Also, for those who need an assistant, someone can walk next to them and operate a joystick attached to the side, so people of all ages and abilities can use these chairs for access to nature.


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Nice. So, where are these chairs located?

Currently, they’re available in 15 Georgia State Parks. And we just started placing chairs in the National Park System in Georgia.

Also, we recently received a grant for a van to move the chairs around, which will allow us to incorporate more parks. So very soon, folks will have access to nature in any Georgia State or National Park that is appropriate for a chair.

So, what kind of training do people need before they use these chairs?

As a trained social worker, I know that when people face risk, they need to be prepared. So we teach people not only how to protect themselves but also how to protect the environment. Specifically, we provide certification based on three elements:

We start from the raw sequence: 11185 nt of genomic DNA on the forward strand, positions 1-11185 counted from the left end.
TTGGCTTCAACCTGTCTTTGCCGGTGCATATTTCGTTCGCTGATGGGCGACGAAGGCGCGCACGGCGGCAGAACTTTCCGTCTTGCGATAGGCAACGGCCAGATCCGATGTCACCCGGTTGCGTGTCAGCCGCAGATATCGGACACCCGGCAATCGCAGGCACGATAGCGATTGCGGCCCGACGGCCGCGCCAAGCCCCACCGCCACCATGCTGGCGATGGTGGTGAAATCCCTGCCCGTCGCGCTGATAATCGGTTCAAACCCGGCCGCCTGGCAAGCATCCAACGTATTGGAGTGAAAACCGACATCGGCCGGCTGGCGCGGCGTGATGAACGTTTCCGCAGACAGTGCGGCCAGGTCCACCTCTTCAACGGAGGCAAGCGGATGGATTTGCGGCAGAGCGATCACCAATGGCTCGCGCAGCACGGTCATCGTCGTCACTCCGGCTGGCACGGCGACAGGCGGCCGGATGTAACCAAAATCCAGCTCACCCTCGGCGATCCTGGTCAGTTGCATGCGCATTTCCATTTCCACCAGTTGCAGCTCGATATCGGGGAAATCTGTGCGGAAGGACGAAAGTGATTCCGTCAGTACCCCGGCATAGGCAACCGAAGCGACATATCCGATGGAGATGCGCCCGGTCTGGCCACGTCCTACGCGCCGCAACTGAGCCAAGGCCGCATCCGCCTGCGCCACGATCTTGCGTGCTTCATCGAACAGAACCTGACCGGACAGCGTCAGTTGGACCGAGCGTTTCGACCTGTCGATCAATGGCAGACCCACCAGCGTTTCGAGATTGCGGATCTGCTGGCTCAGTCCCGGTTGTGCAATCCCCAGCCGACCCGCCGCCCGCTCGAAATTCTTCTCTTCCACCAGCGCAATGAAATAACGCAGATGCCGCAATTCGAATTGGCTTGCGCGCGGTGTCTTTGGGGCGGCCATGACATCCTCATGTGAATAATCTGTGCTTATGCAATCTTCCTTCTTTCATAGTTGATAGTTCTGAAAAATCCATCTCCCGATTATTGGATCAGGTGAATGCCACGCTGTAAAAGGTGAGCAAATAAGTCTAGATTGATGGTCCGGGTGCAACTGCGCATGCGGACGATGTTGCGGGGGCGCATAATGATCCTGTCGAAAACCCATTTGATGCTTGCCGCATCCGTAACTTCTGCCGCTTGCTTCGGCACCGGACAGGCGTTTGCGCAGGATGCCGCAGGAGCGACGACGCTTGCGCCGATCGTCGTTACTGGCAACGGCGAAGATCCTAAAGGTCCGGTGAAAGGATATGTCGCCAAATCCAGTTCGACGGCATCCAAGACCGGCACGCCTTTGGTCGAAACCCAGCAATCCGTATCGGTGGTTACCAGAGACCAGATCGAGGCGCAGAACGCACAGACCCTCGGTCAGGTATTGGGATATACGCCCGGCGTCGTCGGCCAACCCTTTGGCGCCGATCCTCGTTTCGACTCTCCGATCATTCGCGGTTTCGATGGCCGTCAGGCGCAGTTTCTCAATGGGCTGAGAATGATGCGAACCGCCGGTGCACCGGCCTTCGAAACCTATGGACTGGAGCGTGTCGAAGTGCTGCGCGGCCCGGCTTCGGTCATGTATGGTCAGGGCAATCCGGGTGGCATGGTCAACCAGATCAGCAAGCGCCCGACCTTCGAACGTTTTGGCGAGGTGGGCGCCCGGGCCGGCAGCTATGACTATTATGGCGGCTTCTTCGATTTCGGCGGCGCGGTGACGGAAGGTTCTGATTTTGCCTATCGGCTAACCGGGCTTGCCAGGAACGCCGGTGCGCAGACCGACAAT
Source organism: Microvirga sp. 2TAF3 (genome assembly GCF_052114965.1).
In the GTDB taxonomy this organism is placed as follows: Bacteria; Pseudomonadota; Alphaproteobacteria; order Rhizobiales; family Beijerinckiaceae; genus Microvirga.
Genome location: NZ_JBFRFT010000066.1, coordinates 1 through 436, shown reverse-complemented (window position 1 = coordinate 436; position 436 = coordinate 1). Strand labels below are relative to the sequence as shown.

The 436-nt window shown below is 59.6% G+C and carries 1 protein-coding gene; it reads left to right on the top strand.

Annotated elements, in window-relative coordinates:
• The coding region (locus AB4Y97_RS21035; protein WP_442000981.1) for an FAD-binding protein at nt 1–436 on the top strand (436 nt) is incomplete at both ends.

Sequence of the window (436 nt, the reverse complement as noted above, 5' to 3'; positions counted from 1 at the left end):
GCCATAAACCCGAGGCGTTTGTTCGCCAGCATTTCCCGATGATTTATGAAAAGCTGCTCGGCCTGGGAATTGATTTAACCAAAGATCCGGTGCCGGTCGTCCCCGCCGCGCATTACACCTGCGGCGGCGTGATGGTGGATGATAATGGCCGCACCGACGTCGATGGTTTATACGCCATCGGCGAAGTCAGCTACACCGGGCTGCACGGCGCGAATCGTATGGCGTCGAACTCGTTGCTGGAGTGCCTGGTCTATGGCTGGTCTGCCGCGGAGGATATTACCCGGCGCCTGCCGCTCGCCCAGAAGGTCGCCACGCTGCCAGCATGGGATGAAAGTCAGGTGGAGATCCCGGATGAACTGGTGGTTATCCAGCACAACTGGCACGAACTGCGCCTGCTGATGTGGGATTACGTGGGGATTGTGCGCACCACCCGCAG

• We require valid proof of identity and proof of disability. This could be an accessible parking placard on their vehicle, or a doctor’s note, or just an explanation in their own words.
  • Also, the safety of our participants is of utmost importance. We want to make sure nobody gets hurt out on the trail, so we offer online training to help people learn how to use the chairs safely within their limitations. For example, how steep is an acceptable incline? How can they adjust the seat so it’s comfortable and they don’t get pressure sores, blisters or bruises? And where can they go safely within each park?
  • Finally, we want to preserve the ecology of our parks. As a nature lover, I want everyone to enjoy these outdoor spaces for years to come. That’s why we train people in how to operate the chairs appropriately to avoid damaging plants or soil.